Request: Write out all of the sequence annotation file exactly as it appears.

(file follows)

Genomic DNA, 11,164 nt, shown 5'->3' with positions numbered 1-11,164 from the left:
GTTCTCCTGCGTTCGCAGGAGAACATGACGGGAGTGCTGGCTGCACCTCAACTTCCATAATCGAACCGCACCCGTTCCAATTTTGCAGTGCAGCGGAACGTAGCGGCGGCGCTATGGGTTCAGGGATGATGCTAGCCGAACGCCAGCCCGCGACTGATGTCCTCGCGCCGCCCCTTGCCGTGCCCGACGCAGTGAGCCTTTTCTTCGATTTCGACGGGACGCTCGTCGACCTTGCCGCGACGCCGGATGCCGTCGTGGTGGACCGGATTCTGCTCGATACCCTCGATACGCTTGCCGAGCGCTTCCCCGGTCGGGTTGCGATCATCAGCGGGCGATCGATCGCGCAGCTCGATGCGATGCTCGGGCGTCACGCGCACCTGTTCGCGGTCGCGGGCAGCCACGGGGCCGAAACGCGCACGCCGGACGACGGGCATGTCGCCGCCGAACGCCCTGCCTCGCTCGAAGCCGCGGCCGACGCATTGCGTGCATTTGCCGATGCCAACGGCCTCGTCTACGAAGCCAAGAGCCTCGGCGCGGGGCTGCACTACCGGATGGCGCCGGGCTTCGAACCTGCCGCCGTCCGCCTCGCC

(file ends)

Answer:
Genomic DNA, 11,164 nt, shown 5'->3' with positions numbered 1-11,164 from the left:
GTTCTCCTGCGTTCGCAGGAGAACATGACGGGAGTGCTGGCTGCACCTCAACTTCCATAATCGAACCGCACCCGTTCCAATTTTGCAGTGCAGCGGAACGTAGCGGCGGCGCTATGGGTTCAGGGATGATGCTAGCCGAACGCCAGCCCGCGACTGATGTCCTCGCGCCGCCCCTTGCCGTGCCCGACGCAGTGAGCCTTTTCTTCGATTTCGACGGGACGCTCGTCGACCTTGCCGCGACGCCGGATGCCGTCGTGGTGGACCGGATTCTGCTCGATACCCTCGATACGCTTGCCGAGCGCTTCCCCGGTCGGGTTGCGATCATCAGCGGGCGATCGATCGCGCAGCTCGATGCGATGCTCGGGCGTCACGCGCACCTGTTCGCGGTCGCGGGCAGCCACGGGGCCGAAACGCGCACGCCGGACGACGGGCATGTCGCCGCCGAACGCCCTGCCTCGCTCGAAGCCGCGGCCGACGCATTGCGTGCATTTGCCGATGCCAACGGCCTCGTCTACGAAGCCAAGAGCCTCGGCGCGGGGCTGCACTACCGGATGGCGCCGGGCTTCGAACCTGCCGCCGTCCGCCTCGCC